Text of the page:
Increasing Farm Profitability through Agritourism Product Development and Marketing
To support farmers diversifying into agritourism, nineteen workshops were held in ten different states in the Northeast region (ME, MD, DE, VT, NH, NY, MA, CT, WV, RI) between January 2009 and March 2010. The total number of workshop participants was 763, including farmers, service providers and other attendees. An onsite evaluation yielded 143 completed questionnaires. According to evaluations immediately following workshops, 84 percent of farmers reported that they intended to implement improvements or new ventures based on information provided in the workshops. The workshops were followed by technical assistance for farmers.
An internet survey was conducted in 2010 with 71 farmers responding. Results indicated that 64 percent of farms had implemented improvements or new ventures. Examples of agritourism ventures included involvement in local schools, social media marketing, maple tours for the off-season, pairing and tasting events, and educational nature trails. To assess contributions to farm viability, we measured increases in profitability as well as increases in quality of life. Forty-two farmers reported a positive impact on profitability from information received through workshops and technical assistance. Thirty-six farmers reported increases in quality of life indicators as a result of changes made to their farm businesses. Without double counting, 50 farmers reported improved farm viability, defined as increased profitability and/or quality of life.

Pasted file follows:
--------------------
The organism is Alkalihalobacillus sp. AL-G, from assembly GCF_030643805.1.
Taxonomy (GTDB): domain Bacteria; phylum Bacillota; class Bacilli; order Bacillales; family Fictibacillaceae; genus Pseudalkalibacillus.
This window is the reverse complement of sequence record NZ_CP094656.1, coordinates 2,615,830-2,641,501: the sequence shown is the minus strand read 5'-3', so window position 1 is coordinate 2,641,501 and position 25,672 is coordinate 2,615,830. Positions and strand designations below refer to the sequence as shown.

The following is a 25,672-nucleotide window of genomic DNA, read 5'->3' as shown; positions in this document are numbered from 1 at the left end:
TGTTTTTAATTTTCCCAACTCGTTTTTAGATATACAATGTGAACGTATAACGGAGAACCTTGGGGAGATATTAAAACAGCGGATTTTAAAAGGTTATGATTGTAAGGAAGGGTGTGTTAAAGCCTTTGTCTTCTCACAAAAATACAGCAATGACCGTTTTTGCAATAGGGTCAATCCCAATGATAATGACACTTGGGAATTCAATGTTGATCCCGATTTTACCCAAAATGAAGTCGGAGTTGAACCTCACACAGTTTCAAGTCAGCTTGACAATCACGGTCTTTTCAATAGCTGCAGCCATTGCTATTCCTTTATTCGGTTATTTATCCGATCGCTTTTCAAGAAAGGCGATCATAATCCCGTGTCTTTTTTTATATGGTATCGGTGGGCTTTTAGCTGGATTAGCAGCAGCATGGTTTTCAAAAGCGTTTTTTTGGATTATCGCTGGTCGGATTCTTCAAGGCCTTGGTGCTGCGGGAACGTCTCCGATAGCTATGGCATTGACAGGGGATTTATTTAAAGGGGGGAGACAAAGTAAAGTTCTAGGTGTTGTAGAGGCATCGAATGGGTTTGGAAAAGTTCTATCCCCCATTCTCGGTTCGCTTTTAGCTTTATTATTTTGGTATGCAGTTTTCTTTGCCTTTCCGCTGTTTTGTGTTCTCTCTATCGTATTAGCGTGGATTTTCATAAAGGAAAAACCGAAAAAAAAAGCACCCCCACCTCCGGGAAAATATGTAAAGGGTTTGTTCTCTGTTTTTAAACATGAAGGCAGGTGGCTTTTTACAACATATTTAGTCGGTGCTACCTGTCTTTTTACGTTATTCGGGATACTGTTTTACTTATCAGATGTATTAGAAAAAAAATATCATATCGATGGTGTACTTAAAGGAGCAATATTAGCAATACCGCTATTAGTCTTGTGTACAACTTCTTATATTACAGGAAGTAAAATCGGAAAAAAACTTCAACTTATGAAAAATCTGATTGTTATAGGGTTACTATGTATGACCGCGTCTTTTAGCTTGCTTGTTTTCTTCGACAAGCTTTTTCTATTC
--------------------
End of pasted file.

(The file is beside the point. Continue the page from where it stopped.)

“By the end of the two year project, at least 70 farmers in the Northeast will have adopted new agritourism practices that contribute to farm viability.”
Defining farm viability as increased profitability and/or increased quality of life, 50 farmers have reported improved farm viability as a result of changes made based on workshops and/or technical assistance, with 42 reporting increased profitability and 36 reporting aggregate increases in quality of life indicators.
1. “Expand team of state coordinators to include at least one farmer and one service provider for each of the participating locations: Maine, Maryland/Delaware, New Hampshire, New York, Rhode Island/Massachusetts/Connecticut, Vermont and West Virginia (July – September 2008).” By September 2008, at least one farmer and one service provider from each of the participating locations in the Northeast region had committed to coordinate involvement in the project for their respective states. To facilitate communication, we have regular conference calls and occasional in-person meetings supplemented with email updates for those who can’t make the calls/meetings.